If you plan on visiting Janitzio for the Day of the Dead, I would recommend you to take a nap and be well rested before going there. You are not going to want to miss anything, but sometimes it seems impossible to do/see it all. Go well prepared with comfortable shoes (you are going to do lots of walking), bug spray (there are millions, maybe billions of mosquitoes in the island!), a coat, and an empty stomach. Make sure you get to the island right before sunset so you can take pictures while there’s still some sunlight, spend some time in the open theater where inhabitants of the village present some of their traditional dances, read poems, and tell stories all related to the dead, and make sure you eat a little bit at as many of the stands as you can.
Food in Janitzio is amazing! There are lots of vegetarian and some vegan options as well. But with so many options it can be overwhelmingly difficult having to choose just one thing. We started to get hungry just as the temperature began to drop, so I had a hot ponche first (a traditional drink made with cinnamon and fruit, usually served around Christmas time). We walked around the food stands and after a few minutes we had an awesome quesadilla with the best salsa we have ever tried (after my mom’s, of course!), later we tried huitlacoche for the first time (huitlacoche is a type of mushroom which grows only on corn). When we were starting to feel tired we had a cup of coffee, Jim had veggie enchiladas and I had a buñuelo, which is a big piece of molded flour tortilla, fried and served with a hot sweet syrup.
Jim and I were ready to go back to Patzcuaro so we started our way back down the hill to the dock. We noticed a huge line starting almost at the entrance of the cemetery but we had no idea why these people were standing there so we kept walking. Later we learned that the line we saw when we starting our way down was of all the people who were ready to go on the boat back to Patzcuaro. We did some last minute shopping, went to the restrooms and proceeded to wait in line for 1 hour! Yes, the line was moving so slow it took 1 hour, (or maybe even longer) until we were finally on the boat on our way back to Patzcuaro. If you go to Janitzio for this celebration make sure you bring your coat because it can get very cold when you are on the boat. People come prepared with their winter hats, gloves, boots and some even bring their ponchos. I was glad I had carried my bulky coat all day long in my backpack. If I ever go back to Janitzio for Day of the Dead, I will make sure I also have a scarf and gloves, too.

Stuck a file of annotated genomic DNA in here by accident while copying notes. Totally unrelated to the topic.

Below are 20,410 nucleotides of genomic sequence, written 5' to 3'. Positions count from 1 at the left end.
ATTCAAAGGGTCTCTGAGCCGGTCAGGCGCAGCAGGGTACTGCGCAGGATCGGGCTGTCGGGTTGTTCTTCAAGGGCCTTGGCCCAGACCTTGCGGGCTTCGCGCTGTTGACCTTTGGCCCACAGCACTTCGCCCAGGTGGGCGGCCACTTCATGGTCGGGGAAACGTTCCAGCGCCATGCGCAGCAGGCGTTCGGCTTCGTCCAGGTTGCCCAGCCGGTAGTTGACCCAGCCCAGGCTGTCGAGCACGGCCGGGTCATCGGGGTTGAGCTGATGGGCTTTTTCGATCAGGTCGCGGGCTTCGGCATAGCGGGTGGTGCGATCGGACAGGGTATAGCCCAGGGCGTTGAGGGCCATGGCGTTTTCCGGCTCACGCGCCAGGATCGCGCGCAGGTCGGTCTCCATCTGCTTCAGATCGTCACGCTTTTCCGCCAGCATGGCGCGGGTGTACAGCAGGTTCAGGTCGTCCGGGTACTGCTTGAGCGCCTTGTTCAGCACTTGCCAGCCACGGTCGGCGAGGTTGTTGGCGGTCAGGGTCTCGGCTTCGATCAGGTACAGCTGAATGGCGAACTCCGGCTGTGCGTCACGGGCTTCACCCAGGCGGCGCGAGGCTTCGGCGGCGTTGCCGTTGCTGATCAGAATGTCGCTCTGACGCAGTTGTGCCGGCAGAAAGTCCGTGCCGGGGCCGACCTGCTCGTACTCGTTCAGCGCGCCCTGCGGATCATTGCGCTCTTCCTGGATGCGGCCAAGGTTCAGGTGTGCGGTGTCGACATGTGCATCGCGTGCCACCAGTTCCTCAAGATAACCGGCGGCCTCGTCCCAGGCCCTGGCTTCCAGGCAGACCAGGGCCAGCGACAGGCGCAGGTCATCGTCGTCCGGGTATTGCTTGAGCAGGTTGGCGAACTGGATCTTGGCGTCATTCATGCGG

We got to Patzcuaro and to our surprise, there was a huge party in the whole town! Banda groups were playing their happy music everywhere, people dancing around the bandas, hundreds of food and souvenir stands in the main plazas, and along the streets, and what seemed to be like thousands of cars kept coming in to the town when we were leaving. It was very easy to return to Morelia since the traffic was mainly going on the opposite direction.
In our last couple of days in Morelia we took some time to organize our footage, visited museums and did some more recording and picture taking. We had such a delightful time in Michoacán. We never felt insecure walking down its streets, nor did we witness any kind of violence whatsoever.
During Día de Muertos there is a feeling of celebration in the atmosphere throughout the whole country, but there is also a feeling of sorrow. Day of the Dead is something as Mexicans we celebrate as part of our culture knowing that one day it is going to be us who are the ones being remembered by our friends and family. In life we can dance, cry, and be happy, but in the end we are all going to die, so we might as well celebrate and enjoy life while we are still part of it.
Overall, with the car, Airbnb, food, and all, we spent:
- Car rental (5 days)................................$71 USD
- Tolls from Guadalajara to Morelia……..$38 USD
- Airbnb (4 nights)....................................$110 USD*
- Food, and everything else………….…..$150 USD
- Total expenses…………………………..$369 USD (-$110 from the Airbnb = $259 USD)
*We got the $110usd from our Airbnb reimbursed because not only was the house filthy, the fridge was broken, the kitchen was gross, all faucets in the house were leaky, which made water puddles outside the bathroom, the whole house was covered in dust and the worse part... the last day we were there, we found jumpy bugs on the bed which appeared to be fleas. Yuck! We sent pictures and all the evidence to Airbnb but since we stayed the 4 nights in the house, they were only able to reimburse in dollars half of what we paid and for the other half we got a coupon for future reservations.
Have you had any bad AirBnB experiences? Would you ever stay the night in a cemetery? Have you ever celebrated Day of the Dead? Let us know in the comments! We love to hear from you!